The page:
Americans broadly support the details of President Biden’s infrastructure plan

Linley SandersData Journalist
April 13, 2021, 7:30 PM GMT+0

President Joe Biden has unveiled a $2.3 trillion infrastructure plan, which is designed to create millions of new jobs focused on developing cleaner energy sources and better national transportation. The president’s proposal comes on the heels of his $1.9 trillion COVID-19 relief bill, which received widespread support from the public.

A Yahoo News/YouGov poll finds that half of Americans support (51%) "another big legislative package to invest in America's infrastructure and combat climate change", while three in 10 Americans (30%) oppose it. Eight in 10 Democrats support another sweeping legislative package (80% favor vs 8% oppose), compared to half of Independents (48% vs 36%) and one in five Republicans (22% vs 58%).

President Biden will need bipartisan support for the bill to pass the closely divided US Senate, and he met with Republican and Democratic lawmakers from the House and Senate on Monday to make his case. There could be room for compromise, as a few individual components of his plan are quite popular among Democrats and Republicans — but he could face an uphill battle on elements that are not traditionally considered infrastructure.

Where Republicans and Democrats agree on infrastructure

A strong majority of Democrats (82%) and Republicans (66%) favor investing in the construction of roads, bridges, rail lines, ports, and electricity grid improvements. Seven in 10 Americans overall support this type of broad investment in America’s transportation and energy infrastructure.

Another element that earns bipartisan support is providing advanced training for millions of workers in manufacturing and other industries — half of Republicans (52%) and four in five Democrats (79%) favor this. Three in five Americans overall (63%) also support the initiative.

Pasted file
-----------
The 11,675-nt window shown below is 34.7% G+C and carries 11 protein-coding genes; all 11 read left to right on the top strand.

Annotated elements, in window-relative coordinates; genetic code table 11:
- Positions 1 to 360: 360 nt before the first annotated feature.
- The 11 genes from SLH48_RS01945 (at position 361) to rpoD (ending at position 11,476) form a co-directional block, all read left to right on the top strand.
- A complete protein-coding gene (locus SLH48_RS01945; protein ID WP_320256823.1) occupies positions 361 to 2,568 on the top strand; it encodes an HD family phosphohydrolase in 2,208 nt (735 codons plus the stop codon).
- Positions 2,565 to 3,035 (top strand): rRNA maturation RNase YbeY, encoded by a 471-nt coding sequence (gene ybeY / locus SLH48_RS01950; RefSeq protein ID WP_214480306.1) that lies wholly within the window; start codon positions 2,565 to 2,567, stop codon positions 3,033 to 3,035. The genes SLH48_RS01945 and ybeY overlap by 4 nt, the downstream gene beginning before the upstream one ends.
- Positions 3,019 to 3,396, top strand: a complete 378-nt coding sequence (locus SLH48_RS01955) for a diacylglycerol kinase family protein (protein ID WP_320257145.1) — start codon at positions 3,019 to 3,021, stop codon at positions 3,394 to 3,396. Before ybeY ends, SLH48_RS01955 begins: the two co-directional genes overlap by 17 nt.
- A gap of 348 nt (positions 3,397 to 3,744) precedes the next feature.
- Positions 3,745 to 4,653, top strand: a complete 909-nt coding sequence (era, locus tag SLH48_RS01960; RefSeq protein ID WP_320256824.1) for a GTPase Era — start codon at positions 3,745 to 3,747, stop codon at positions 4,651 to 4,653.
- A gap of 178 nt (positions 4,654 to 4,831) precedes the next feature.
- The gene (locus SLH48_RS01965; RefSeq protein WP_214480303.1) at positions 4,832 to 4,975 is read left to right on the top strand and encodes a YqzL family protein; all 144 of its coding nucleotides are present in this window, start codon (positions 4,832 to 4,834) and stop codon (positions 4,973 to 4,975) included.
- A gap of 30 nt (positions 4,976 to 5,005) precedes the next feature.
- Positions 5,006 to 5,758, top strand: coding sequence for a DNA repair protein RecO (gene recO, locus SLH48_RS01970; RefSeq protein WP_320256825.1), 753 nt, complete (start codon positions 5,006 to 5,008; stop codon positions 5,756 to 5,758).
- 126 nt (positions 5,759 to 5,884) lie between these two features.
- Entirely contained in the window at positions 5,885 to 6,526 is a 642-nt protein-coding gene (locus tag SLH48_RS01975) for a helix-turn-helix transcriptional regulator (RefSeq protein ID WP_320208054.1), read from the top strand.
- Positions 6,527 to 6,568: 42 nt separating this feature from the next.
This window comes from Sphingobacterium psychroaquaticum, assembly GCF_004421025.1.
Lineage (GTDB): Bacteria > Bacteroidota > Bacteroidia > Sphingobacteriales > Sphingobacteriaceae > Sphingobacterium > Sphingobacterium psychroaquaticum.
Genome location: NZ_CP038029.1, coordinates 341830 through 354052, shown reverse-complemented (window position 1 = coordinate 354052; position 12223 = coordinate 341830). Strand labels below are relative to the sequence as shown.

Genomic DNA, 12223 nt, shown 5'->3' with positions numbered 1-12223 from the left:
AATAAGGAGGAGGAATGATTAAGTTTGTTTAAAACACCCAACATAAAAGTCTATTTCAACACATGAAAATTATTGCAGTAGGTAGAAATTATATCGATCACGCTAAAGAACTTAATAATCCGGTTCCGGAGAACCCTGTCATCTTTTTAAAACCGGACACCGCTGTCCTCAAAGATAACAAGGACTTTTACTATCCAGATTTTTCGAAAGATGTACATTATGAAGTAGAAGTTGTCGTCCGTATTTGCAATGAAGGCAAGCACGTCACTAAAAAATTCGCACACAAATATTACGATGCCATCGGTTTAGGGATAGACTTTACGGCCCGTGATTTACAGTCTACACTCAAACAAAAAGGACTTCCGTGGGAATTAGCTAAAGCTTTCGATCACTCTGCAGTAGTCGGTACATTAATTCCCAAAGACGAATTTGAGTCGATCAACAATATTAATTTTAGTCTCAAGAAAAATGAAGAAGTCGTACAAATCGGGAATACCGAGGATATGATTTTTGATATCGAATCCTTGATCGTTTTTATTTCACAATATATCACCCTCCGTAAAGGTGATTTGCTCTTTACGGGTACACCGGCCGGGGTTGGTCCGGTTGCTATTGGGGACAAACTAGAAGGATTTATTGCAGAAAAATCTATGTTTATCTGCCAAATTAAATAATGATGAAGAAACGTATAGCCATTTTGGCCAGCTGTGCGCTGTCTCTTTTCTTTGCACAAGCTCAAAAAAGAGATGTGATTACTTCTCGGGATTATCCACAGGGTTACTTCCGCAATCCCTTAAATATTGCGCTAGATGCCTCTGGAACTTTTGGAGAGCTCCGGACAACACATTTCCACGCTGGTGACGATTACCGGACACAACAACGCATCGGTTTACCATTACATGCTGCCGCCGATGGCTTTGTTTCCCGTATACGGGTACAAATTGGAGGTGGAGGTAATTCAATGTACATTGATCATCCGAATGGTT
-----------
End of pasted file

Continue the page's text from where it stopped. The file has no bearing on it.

Republicans also tend to support increased funding for broadband internet access in rural communities (46% vs 31%). Four in five Democrats (78% vs 8%) endorse the proposal, as do most Independents (59% vs 23%). Three in five Americans overall (61%) support rural broadband internet access, as do two-thirds of Americans who live in rural communities (68%).

Republicans oppose infrastructure legislation to address climate change

Perhaps a reason why Republicans balk at the overall package is because of its focus on combating climate change. Biden starts to lose Republican backing on climate change initiatives, such as investing in clean energy to reduce carbon emissions and combat climate change (31% favor, 51% oppose) or building 1 million affordable and energy-efficient housing units (31% favor, 51% oppose).

While unpopular with Republicans, Americans overall broadly support investments in clean energy (60%) and energy-efficient housing (52%). These ideas are even more popular among Democrats, who appreciate Biden’s climate change focus (85% and 74% support, respectively).

Other proposals that are not directly related to infrastructure also get low marks from Republicans, including an effort to make community college free for all Americans and the creation of a national paid family leave problem. One-quarter of Republicans (26%) support free community college, compared to 51% of Americans overall and 72% of Democrats. This proposal is especially popular among Americans who did not attend college (56% support).

National paid family leave earns half of Americans’ support (51%), with seven in 10 Democrats favoring the measure. It earns less than half of support from Independents (44%) and Republicans (29%).

See the toplines and crosstabs from this Yahoo News/YouGov Poll

Related: Half of vaccine rejectors believe it is safe to travel now, compared to 29% of vaccinated adults

Methodology: The Yahoo! News survey was conducted by YouGov using a nationally representative sample of 1,649 U.S. adults interviewed online between April 6 - 8, 2021. This sample was weighted according to gender, age, race, and education based on the American Community Survey, conducted by the U.S. Bureau of the Census, as well as 2020 Presidential vote (or non vote), and voter registration status. Respondents were selected from YouGov’s opt-in panel to be representative of all U.S. adults. The margin of error (a 95% confidence interval) for the entire sample is approximately 2.6%.

Image: Getty